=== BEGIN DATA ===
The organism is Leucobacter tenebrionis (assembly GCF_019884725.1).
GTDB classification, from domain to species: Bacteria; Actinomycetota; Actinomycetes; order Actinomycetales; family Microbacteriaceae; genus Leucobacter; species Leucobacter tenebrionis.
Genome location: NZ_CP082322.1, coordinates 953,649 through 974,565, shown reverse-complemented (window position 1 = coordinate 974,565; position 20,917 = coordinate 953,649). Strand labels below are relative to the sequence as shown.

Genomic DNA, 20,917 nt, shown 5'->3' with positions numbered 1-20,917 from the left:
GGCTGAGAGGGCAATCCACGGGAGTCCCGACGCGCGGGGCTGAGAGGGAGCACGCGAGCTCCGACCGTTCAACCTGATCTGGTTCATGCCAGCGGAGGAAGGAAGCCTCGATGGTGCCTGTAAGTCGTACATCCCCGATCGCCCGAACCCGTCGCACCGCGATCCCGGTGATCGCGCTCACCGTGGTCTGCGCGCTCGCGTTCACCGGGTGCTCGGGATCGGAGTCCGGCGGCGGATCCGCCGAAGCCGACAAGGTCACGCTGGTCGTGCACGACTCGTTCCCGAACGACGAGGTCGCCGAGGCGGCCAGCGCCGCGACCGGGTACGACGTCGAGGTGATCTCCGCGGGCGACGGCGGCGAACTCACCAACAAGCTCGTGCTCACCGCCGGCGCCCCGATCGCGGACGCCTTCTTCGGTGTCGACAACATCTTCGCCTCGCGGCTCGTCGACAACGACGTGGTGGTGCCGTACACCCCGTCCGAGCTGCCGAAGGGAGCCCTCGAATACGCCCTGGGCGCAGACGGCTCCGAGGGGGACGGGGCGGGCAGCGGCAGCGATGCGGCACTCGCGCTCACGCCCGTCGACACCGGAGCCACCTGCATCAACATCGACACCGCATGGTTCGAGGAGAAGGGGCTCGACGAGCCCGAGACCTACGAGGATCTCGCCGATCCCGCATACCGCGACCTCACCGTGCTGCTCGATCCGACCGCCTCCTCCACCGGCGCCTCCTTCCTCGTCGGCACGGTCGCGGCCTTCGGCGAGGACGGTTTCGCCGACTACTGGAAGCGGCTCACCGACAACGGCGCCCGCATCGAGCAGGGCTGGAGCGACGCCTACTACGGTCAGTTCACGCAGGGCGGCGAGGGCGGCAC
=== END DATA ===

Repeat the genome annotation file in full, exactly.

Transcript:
The organism is Leucobacter tenebrionis (assembly GCF_019884725.1).
GTDB classification, from domain to species: Bacteria; Actinomycetota; Actinomycetes; order Actinomycetales; family Microbacteriaceae; genus Leucobacter; species Leucobacter tenebrionis.
Genome location: NZ_CP082322.1, coordinates 953,649 through 974,565, shown reverse-complemented (window position 1 = coordinate 974,565; position 20,917 = coordinate 953,649). Strand labels below are relative to the sequence as shown.

Genomic DNA, 20,917 nt, shown 5'->3' with positions numbered 1-20,917 from the left:
GGCTGAGAGGGCAATCCACGGGAGTCCCGACGCGCGGGGCTGAGAGGGAGCACGCGAGCTCCGACCGTTCAACCTGATCTGGTTCATGCCAGCGGAGGAAGGAAGCCTCGATGGTGCCTGTAAGTCGTACATCCCCGATCGCCCGAACCCGTCGCACCGCGATCCCGGTGATCGCGCTCACCGTGGTCTGCGCGCTCGCGTTCACCGGGTGCTCGGGATCGGAGTCCGGCGGCGGATCCGCCGAAGCCGACAAGGTCACGCTGGTCGTGCACGACTCGTTCCCGAACGACGAGGTCGCCGAGGCGGCCAGCGCCGCGACCGGGTACGACGTCGAGGTGATCTCCGCGGGCGACGGCGGCGAACTCACCAACAAGCTCGTGCTCACCGCCGGCGCCCCGATCGCGGACGCCTTCTTCGGTGTCGACAACATCTTCGCCTCGCGGCTCGTCGACAACGACGTGGTGGTGCCGTACACCCCGTCCGAGCTGCCGAAGGGAGCCCTCGAATACGCCCTGGGCGCAGACGGCTCCGAGGGGGACGGGGCGGGCAGCGGCAGCGATGCGGCACTCGCGCTCACGCCCGTCGACACCGGAGCCACCTGCATCAACATCGACACCGCATGGTTCGAGGAGAAGGGGCTCGACGAGCCCGAGACCTACGAGGATCTCGCCGATCCCGCATACCGCGACCTCACCGTGCTGCTCGATCCGACCGCCTCCTCCACCGGCGCCTCCTTCCTCGTCGGCACGGTCGCGGCCTTCGGCGAGGACGGTTTCGCCGACTACTGGAAGCGGCTCACCGACAACGGCGCCCGCATCGAGCAGGGCTGGAGCGACGCCTACTACGGTCAGTTCACGCAGGGCGGCGAGGGCGGCAC